Help | Sitemap | Archive | Advanced Search   

Message Board
Voice of Readers
 China At a Glance
 Constitution of the PRC
 CPC and State Organs
 Chinese President Jiang Zemin
 White Papers of Chinese Government
 Selected Works of Deng Xiaoping
 English Websites in China
About Us

U.S. Mirror
Japan Mirror
Tech-Net Mirror
Edu-Net Mirror
Monday, November 05, 2001, updated at 15:47(GMT+8)

Beijing Reinforces Protection of Ancient City Wall

Beijing, the Chinese capital, plans to build a park around a section of its ancient wall built in the Ming dynasty (1368-1644).

The park is now being designed with the aim to provide better protection for the last existing part of the third ring of the ancient city wall, which is about one kilometer long.

To ensure that the park construction be carried out smoothly, the municipal government will clear out all factors jeopardizing the maintenance of the cultural relic, including pulling down all the illegal or dilapidated buildings occupying the city wall site.

As the ancient capital of several dynasties in China's history, Beijing first served as the capital city for Yan Kingdom over 3,000 years ago. It was formerly surrounded by four rings of city wall. The famous Imperial Palace, known as the Forbidden City, is encircled in the innermost ring.

Beijing is making considerable efforts to renovate its large number of historic sites. Recently, the Huangchenggen Site Park established for a section of the second ring of the city wall near the Wangfujing Avenue, the city's busiest commercial street,was opened to the public.

About 2.4 kilometers long and 29 meters wide, the park has cost an enormous cost of 850 million yuan (about 102 million U.S. dollars), a large proportion of which was used to compensate over 900 households of residents who had to move to other places.

With a myriad of trees, flowers, and a large area of grass, the Huangchenggen site has taken an entirely new look.

The second ring city wall was demolished in the chaos caused by war between different factions of warlords in the 1920s. The government of the Northern Warlords (1912-1927) once used the bricks dismantled from the wall to build gully drains or sold them for firewood.

In the 1950s and 1960s, broad ring roads were built, but at a cost of toppling down the third and fourth rings of the city wall, which aroused strong opposition among experts and professionals as well as ordinary people.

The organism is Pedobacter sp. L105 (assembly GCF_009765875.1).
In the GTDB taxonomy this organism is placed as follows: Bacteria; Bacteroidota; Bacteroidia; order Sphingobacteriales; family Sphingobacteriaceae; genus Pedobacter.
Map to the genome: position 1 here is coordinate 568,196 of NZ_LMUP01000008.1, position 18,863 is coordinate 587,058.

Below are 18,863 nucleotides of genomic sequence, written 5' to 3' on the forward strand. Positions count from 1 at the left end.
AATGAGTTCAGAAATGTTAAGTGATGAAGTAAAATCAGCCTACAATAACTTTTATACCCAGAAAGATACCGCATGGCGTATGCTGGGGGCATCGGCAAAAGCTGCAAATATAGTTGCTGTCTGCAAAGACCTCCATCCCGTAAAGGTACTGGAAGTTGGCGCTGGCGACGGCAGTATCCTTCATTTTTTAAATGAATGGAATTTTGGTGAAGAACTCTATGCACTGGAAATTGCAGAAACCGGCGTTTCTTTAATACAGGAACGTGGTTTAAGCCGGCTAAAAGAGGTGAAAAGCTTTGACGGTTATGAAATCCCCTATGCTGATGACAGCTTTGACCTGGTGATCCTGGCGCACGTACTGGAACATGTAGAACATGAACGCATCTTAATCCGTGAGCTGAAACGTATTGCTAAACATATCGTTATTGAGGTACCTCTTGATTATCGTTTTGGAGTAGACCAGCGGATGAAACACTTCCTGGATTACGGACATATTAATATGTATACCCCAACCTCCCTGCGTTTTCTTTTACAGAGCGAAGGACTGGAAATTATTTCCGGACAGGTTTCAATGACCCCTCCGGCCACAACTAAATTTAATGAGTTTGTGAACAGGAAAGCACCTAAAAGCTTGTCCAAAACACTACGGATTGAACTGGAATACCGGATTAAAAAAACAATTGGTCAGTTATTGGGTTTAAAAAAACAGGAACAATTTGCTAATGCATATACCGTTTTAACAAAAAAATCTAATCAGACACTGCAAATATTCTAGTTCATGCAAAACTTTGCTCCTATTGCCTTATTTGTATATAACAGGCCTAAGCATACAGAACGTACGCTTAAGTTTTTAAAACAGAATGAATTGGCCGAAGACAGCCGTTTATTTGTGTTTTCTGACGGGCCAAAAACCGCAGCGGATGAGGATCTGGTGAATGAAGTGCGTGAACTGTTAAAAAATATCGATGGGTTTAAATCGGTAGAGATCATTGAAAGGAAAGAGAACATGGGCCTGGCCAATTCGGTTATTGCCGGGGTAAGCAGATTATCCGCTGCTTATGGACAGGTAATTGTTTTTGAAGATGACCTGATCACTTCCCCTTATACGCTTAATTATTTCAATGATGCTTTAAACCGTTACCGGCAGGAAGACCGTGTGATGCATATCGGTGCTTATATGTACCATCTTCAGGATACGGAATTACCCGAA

Liang Sicheng, a famous Chinese architect, was one of the dissenters. He wrote articles appealing for public's concern over the protection of the city wall, but his efforts were in vain.

"When I participated in removing the ancient walls, I was still a middle-school student. I worked as hard as others. In my eyes, they were no more worthy than any earth mound in Beijing's suburbs," said Cai Yuanjiang, a Chinese writer, "It was years later that I got to understand what an awful mistake we had made."

In December, 1996, the program of "Loving Ancient Beijing, Donating City Wall Bricks" was initiated, collecting a total of 18,000 bricks in a short period of 20 days.

Up till now, only a few historical cities, such as Xi'an, Pingyao and Xingcheng, have kept complete city walls, which have all been protected as invaluable cultural heritage. Among them, the ancient city of Pingyao has been inscribed on the World Heritage List by the United Nations Educational, Scientific and Cultural Organization (UNESCO).

Recently, a group of architects and members of the Chinese People's Political Consultative Conference put forward a proposal to help Beijing gain an additional "World Cultural Heritage" title for the ancient city wall.

Last October, the Beijing municipal government designated 25 historic sites, including Shishahai Lake and the Imperial College, as major protected sites of ancient culture.

So far, 37 percent of Beijing's ancient area, which came into shape in the dynasties of Ming and Qing (1644-1911), has been covered under the city's comprehensive cultural relics protection plan.

In This Section

Beijing, the Chinese capital, plans to build a park around a section of its ancient wall built in the Ming dynasty (1368-1644).

Advanced Search



Copyright by People's Daily Online, all rights reserved